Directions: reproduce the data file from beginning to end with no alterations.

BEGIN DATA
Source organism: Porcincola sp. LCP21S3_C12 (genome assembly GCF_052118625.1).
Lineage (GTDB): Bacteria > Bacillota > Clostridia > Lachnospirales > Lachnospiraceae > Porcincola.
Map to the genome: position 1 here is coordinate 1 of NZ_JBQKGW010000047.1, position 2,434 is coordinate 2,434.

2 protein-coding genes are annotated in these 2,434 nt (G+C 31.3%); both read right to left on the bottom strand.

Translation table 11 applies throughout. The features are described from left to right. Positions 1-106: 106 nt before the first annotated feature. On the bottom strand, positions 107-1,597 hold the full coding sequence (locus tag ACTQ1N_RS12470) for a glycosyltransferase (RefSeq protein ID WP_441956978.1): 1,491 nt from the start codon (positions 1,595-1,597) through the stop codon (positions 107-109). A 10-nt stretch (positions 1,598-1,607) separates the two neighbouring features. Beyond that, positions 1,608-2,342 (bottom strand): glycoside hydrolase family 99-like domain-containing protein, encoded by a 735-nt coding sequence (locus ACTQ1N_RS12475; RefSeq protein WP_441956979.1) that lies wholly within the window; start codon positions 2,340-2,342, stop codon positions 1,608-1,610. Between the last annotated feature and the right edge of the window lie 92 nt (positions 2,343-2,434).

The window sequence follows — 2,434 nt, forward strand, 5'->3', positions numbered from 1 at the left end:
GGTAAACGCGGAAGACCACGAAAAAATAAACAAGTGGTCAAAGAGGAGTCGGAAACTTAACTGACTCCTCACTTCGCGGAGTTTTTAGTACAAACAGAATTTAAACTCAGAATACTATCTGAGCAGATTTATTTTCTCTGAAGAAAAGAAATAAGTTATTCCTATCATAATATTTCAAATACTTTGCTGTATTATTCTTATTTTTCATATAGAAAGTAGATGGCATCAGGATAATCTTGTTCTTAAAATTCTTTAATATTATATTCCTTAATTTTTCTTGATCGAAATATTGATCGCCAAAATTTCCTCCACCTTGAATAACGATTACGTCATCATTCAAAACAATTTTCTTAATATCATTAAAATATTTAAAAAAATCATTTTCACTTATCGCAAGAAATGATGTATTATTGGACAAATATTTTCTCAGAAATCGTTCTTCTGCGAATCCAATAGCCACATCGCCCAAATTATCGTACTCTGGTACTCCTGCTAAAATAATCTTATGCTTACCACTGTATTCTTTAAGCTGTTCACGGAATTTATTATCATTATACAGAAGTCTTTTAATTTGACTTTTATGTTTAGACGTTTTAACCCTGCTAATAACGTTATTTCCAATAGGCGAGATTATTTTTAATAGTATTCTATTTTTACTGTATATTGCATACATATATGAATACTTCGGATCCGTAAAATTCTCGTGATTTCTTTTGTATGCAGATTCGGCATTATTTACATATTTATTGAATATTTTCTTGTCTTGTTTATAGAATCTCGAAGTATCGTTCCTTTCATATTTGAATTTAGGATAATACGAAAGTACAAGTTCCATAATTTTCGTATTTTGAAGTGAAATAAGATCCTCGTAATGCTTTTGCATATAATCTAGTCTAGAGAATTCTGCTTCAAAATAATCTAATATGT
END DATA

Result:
Source organism: Porcincola sp. LCP21S3_C12 (genome assembly GCF_052118625.1).
Lineage (GTDB): Bacteria > Bacillota > Clostridia > Lachnospirales > Lachnospiraceae > Porcincola.
Map to the genome: position 1 here is coordinate 1 of NZ_JBQKGW010000047.1, position 2,434 is coordinate 2,434.

2 protein-coding genes are annotated in these 2,434 nt (G+C 31.3%); both read right to left on the bottom strand.

Translation table 11 applies throughout. The features are described from left to right. Positions 1-106: 106 nt before the first annotated feature. On the bottom strand, positions 107-1,597 hold the full coding sequence (locus tag ACTQ1N_RS12470) for a glycosyltransferase (RefSeq protein ID WP_441956978.1): 1,491 nt from the start codon (positions 1,595-1,597) through the stop codon (positions 107-109). A 10-nt stretch (positions 1,598-1,607) separates the two neighbouring features. Beyond that, positions 1,608-2,342 (bottom strand): glycoside hydrolase family 99-like domain-containing protein, encoded by a 735-nt coding sequence (locus ACTQ1N_RS12475; RefSeq protein WP_441956979.1) that lies wholly within the window; start codon positions 2,340-2,342, stop codon positions 1,608-1,610. Between the last annotated feature and the right edge of the window lie 92 nt (positions 2,343-2,434).

The window sequence follows — 2,434 nt, forward strand, 5'->3', positions numbered from 1 at the left end:
GGTAAACGCGGAAGACCACGAAAAAATAAACAAGTGGTCAAAGAGGAGTCGGAAACTTAACTGACTCCTCACTTCGCGGAGTTTTTAGTACAAACAGAATTTAAACTCAGAATACTATCTGAGCAGATTTATTTTCTCTGAAGAAAAGAAATAAGTTATTCCTATCATAATATTTCAAATACTTTGCTGTATTATTCTTATTTTTCATATAGAAAGTAGATGGCATCAGGATAATCTTGTTCTTAAAATTCTTTAATATTATATTCCTTAATTTTTCTTGATCGAAATATTGATCGCCAAAATTTCCTCCACCTTGAATAACGATTACGTCATCATTCAAAACAATTTTCTTAATATCATTAAAATATTTAAAAAAATCATTTTCACTTATCGCAAGAAATGATGTATTATTGGACAAATATTTTCTCAGAAATCGTTCTTCTGCGAATCCAATAGCCACATCGCCCAAATTATCGTACTCTGGTACTCCTGCTAAAATAATCTTATGCTTACCACTGTATTCTTTAAGCTGTTCACGGAATTTATTATCATTATACAGAAGTCTTTTAATTTGACTTTTATGTTTAGACGTTTTAACCCTGCTAATAACGTTATTTCCAATAGGCGAGATTATTTTTAATAGTATTCTATTTTTACTGTATATTGCATACATATATGAATACTTCGGATCCGTAAAATTCTCGTGATTTCTTTTGTATGCAGATTCGGCATTATTTACATATTTATTGAATATTTTCTTGTCTTGTTTATAGAATCTCGAAGTATCGTTCCTTTCATATTTGAATTTAGGATAATACGAAAGTACAAGTTCCATAATTTTCGTATTTTGAAGTGAAATAAGATCCTCGTAATGCTTTTGCATATAATCTAGTCTAGAGAATTCTGCTTCAAAATAATCTAATATGT